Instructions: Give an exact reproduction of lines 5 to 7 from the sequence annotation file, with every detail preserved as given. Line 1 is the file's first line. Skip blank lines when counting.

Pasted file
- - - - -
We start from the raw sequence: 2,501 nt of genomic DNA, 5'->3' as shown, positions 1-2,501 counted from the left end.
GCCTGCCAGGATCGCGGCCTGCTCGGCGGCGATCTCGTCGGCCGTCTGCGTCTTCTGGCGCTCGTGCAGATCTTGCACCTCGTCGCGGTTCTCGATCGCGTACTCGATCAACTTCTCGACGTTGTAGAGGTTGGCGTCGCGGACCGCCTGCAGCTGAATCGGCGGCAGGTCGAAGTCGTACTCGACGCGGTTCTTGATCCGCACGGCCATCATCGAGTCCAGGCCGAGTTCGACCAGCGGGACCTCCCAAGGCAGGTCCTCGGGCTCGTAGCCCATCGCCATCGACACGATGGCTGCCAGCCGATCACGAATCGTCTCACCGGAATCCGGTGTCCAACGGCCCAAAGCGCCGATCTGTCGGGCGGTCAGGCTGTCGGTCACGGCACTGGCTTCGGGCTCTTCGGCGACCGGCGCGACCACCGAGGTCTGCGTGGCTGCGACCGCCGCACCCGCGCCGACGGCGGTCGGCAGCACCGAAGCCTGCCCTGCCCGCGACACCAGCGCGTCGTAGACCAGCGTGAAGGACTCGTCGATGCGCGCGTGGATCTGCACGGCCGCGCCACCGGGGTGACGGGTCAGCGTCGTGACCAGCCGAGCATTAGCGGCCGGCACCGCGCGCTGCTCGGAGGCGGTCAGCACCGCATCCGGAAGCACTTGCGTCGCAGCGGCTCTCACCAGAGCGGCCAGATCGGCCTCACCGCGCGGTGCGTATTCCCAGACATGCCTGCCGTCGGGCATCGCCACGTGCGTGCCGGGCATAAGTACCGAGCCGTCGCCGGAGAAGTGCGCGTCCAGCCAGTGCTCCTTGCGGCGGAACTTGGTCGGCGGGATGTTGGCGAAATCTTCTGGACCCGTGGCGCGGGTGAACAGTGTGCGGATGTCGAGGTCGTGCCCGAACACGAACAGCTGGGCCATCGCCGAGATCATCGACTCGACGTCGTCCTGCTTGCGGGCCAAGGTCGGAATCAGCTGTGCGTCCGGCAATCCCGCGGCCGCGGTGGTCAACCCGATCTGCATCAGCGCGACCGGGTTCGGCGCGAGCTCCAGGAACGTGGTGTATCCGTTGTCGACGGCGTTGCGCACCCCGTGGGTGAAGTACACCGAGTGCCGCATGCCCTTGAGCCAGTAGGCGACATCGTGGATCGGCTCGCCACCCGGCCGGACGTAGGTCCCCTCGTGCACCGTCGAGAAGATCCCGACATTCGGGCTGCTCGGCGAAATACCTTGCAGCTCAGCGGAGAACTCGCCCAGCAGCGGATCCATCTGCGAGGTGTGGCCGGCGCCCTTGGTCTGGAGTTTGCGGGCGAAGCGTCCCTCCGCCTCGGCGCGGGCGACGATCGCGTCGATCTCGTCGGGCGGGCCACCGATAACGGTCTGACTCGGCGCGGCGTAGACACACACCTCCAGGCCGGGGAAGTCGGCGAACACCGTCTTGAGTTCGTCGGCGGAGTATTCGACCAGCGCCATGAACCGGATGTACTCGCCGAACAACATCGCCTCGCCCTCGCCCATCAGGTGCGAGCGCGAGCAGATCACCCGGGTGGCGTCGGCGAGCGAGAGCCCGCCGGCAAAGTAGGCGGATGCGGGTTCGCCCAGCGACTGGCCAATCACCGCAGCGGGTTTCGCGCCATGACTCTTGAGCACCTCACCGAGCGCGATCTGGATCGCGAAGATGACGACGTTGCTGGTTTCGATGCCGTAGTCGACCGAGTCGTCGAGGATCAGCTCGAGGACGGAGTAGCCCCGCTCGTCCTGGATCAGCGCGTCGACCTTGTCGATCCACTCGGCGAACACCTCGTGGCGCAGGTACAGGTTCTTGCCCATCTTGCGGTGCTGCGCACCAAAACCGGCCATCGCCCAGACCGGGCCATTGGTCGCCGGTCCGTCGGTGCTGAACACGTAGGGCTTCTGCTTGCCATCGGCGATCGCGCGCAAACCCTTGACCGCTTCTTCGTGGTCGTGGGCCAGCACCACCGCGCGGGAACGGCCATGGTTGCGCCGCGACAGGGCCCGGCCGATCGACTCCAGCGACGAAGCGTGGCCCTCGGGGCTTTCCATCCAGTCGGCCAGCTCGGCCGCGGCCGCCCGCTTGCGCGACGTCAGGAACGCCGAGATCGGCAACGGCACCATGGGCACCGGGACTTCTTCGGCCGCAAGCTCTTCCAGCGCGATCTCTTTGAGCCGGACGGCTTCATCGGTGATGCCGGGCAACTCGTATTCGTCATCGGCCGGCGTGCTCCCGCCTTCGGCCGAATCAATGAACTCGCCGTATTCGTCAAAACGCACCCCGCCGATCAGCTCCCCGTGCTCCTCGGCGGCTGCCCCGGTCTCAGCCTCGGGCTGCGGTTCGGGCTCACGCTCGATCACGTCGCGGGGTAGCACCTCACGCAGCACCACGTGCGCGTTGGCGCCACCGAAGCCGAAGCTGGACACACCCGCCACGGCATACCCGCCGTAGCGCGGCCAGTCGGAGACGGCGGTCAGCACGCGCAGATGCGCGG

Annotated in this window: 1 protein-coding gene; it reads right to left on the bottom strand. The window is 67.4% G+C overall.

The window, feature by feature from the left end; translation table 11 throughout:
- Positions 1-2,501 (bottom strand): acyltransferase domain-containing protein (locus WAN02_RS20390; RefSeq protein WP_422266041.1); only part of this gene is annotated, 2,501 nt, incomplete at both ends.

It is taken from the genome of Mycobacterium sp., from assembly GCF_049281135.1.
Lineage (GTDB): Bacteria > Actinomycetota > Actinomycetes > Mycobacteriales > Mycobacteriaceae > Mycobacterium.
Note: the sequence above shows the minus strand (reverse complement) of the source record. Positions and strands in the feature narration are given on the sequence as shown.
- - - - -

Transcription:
- Positions 1-2,501 (bottom strand): acyltransferase domain-containing protein (locus WAN02_RS20390; RefSeq protein WP_422266041.1); only part of this gene is annotated, 2,501 nt, incomplete at both ends.

It is taken from the genome of Mycobacterium sp., from assembly GCF_049281135.1.
Lineage (GTDB): Bacteria > Actinomycetota > Actinomycetes > Mycobacteriales > Mycobacteriaceae > Mycobacterium.